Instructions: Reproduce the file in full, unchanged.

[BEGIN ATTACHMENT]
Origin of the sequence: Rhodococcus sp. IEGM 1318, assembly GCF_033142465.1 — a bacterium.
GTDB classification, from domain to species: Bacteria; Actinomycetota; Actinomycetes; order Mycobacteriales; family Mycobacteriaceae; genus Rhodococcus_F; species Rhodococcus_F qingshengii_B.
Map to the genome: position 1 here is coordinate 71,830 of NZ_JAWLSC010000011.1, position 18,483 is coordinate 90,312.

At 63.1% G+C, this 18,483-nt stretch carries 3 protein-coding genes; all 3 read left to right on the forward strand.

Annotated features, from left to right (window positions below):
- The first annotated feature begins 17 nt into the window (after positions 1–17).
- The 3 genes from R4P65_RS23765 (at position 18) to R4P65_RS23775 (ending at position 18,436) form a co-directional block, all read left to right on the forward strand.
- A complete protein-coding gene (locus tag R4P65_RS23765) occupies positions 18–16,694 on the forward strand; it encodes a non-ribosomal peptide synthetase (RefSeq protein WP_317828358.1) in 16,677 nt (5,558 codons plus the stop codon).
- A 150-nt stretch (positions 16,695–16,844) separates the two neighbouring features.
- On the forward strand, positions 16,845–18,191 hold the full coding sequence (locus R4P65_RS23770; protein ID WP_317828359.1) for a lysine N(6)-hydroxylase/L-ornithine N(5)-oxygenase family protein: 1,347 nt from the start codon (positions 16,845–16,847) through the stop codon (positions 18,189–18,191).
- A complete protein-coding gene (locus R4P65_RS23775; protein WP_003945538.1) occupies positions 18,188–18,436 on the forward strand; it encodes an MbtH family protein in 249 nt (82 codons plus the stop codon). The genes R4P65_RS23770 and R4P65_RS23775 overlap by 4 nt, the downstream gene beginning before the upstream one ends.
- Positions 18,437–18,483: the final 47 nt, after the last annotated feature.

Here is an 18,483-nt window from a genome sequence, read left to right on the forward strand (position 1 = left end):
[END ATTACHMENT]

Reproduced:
Origin of the sequence: Rhodococcus sp. IEGM 1318, assembly GCF_033142465.1 — a bacterium.
GTDB classification, from domain to species: Bacteria; Actinomycetota; Actinomycetes; order Mycobacteriales; family Mycobacteriaceae; genus Rhodococcus_F; species Rhodococcus_F qingshengii_B.
Map to the genome: position 1 here is coordinate 71,830 of NZ_JAWLSC010000011.1, position 18,483 is coordinate 90,312.

At 63.1% G+C, this 18,483-nt stretch carries 3 protein-coding genes; all 3 read left to right on the forward strand.

Annotated features, from left to right (window positions below):
- The first annotated feature begins 17 nt into the window (after positions 1–17).
- The 3 genes from R4P65_RS23765 (at position 18) to R4P65_RS23775 (ending at position 18,436) form a co-directional block, all read left to right on the forward strand.
- A complete protein-coding gene (locus tag R4P65_RS23765) occupies positions 18–16,694 on the forward strand; it encodes a non-ribosomal peptide synthetase (RefSeq protein WP_317828358.1) in 16,677 nt (5,558 codons plus the stop codon).
- A 150-nt stretch (positions 16,695–16,844) separates the two neighbouring features.
- On the forward strand, positions 16,845–18,191 hold the full coding sequence (locus R4P65_RS23770; protein ID WP_317828359.1) for a lysine N(6)-hydroxylase/L-ornithine N(5)-oxygenase family protein: 1,347 nt from the start codon (positions 16,845–16,847) through the stop codon (positions 18,189–18,191).
- A complete protein-coding gene (locus R4P65_RS23775; protein WP_003945538.1) occupies positions 18,188–18,436 on the forward strand; it encodes an MbtH family protein in 249 nt (82 codons plus the stop codon). The genes R4P65_RS23770 and R4P65_RS23775 overlap by 4 nt, the downstream gene beginning before the upstream one ends.
- Positions 18,437–18,483: the final 47 nt, after the last annotated feature.

Here is an 18,483-nt window from a genome sequence, read left to right on the forward strand (position 1 = left end):